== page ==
On a planet comprised of 71 percent water, 4 percent of that seems like a literal drop in the bucket, but research has shown that by simply protecting 4 percent of the world’s ocean in specific areas, we can rehabilitate marine mammal habitat and protect these species from extinction.
A study conducted by Stanford University and the National Autonomous University of Mexico found that nearly a quarter of the 129 species of marine mammals on the planet are facing extinction. Marine mammals include whales, dolphins, seals, and polar bears — necessary apex predators for a balanced marine ecosystem. Taking these top predators away causes the whole system to crumble.
Researchers made a composite of several maps that showed significant points of the study:
- How many species are present in an area
- How close to extinction a species is
- How many (if any) endemic species are present
This was the first time scientists were able to view a worldwide map showing all the data in one place. What they discovered was a possible solution to the continued endangerment of marine mammal survival.
Globally, 20 sites were pinpointed that were suitable for conservation due to characteristics of the area, like biodiversity. It was discovered that protecting just 9 of these sites would preserve habitat for more than 84 percent of marine mammals.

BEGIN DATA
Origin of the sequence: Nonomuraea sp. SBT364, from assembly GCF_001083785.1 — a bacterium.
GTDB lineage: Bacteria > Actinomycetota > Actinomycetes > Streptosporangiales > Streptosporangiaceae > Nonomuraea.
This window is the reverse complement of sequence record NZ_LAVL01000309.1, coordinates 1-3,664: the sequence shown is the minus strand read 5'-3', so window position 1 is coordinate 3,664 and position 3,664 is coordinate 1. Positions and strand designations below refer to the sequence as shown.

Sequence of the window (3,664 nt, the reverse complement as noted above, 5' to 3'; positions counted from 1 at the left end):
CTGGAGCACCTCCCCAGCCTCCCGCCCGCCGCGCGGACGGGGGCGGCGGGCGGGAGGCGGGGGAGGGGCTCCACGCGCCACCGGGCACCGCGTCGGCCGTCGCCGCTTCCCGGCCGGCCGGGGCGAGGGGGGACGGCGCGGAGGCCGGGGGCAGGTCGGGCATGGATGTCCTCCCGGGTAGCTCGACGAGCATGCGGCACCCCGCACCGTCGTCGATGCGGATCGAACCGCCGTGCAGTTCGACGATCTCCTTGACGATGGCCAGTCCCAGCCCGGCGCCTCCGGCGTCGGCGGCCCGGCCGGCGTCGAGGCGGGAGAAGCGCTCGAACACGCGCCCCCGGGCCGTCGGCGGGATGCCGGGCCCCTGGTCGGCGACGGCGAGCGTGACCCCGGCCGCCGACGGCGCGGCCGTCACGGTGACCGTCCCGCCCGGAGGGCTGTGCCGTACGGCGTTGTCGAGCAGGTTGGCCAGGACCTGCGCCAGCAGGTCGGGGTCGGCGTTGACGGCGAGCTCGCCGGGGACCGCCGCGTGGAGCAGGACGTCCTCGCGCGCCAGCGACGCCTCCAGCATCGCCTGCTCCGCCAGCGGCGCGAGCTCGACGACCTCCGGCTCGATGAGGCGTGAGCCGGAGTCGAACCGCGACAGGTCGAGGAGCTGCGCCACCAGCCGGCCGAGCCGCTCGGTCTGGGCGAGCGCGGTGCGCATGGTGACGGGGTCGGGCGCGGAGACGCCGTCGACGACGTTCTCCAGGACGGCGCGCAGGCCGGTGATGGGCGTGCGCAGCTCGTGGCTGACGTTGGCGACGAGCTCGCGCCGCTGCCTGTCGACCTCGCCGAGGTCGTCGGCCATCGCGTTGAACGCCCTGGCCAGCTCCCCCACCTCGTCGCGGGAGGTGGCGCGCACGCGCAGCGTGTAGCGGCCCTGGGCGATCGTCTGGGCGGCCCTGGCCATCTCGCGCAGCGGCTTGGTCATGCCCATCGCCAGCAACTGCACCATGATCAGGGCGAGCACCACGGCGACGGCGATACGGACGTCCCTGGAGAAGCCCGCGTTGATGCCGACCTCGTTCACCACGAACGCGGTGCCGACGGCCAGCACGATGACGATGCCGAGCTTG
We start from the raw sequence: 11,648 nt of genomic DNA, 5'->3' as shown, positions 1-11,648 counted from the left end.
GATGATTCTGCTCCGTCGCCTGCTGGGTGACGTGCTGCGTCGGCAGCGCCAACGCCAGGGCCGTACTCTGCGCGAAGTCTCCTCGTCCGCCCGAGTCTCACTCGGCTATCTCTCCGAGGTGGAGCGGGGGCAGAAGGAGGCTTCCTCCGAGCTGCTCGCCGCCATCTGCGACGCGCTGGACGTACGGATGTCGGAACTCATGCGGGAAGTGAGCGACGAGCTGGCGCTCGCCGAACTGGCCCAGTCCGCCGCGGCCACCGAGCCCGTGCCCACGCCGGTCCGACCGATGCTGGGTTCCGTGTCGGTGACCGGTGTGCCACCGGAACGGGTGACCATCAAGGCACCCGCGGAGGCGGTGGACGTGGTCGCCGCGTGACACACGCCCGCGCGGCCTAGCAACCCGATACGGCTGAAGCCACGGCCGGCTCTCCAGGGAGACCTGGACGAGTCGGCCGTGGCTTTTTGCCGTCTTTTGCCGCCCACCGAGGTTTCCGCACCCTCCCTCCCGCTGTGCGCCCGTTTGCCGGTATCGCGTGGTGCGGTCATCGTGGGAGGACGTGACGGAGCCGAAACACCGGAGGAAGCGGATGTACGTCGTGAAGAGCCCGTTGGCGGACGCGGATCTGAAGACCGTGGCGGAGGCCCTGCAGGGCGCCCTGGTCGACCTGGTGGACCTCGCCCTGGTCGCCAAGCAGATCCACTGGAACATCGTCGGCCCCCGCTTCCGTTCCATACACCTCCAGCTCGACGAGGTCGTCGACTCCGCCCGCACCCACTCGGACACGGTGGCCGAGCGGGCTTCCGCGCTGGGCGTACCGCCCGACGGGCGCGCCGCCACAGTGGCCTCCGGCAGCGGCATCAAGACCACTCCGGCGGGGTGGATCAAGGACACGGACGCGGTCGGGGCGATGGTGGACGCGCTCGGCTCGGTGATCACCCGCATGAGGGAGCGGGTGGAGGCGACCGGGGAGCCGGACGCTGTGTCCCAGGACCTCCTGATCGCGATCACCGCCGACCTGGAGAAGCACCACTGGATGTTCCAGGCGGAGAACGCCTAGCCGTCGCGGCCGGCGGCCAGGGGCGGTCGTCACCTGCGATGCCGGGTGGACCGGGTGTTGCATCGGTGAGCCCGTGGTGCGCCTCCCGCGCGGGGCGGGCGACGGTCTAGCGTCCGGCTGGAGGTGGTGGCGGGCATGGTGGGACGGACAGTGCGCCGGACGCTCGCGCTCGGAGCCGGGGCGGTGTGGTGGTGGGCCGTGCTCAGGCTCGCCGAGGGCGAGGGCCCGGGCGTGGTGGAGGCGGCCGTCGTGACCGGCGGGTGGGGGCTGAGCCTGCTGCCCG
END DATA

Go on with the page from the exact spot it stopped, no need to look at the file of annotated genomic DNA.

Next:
These 9 areas are “species rich,” with a total of 108 marine mammal species. This amounts to just 4 percent of the entire planet’s oceans. The other 11 sites are of equal importance for the number of endemic species each area holds. Once those are gone, they will be very unlikely to return.
The nine sites in question are located off the coasts of eastern Canada, Japan, northwestern and South Africa, Australia, New Zealand, Baja California Mexico, Argentina, and Peru. Researchers on the project looked at how local climate disruptions, pollution, and commercial shipping overlaps with the species richness, and found that 70 percent of the richness areas were located in regions with a high human impact.
This study is good news for marine mammals, because scientists have been able to pinpoint areas that are rich in life, and begin formulating a more specific plan for preserving them. Much of the guesswork is eliminated as a result of this study, and now it is just up to people to implement the systems to protect and rehabilitate our oceans.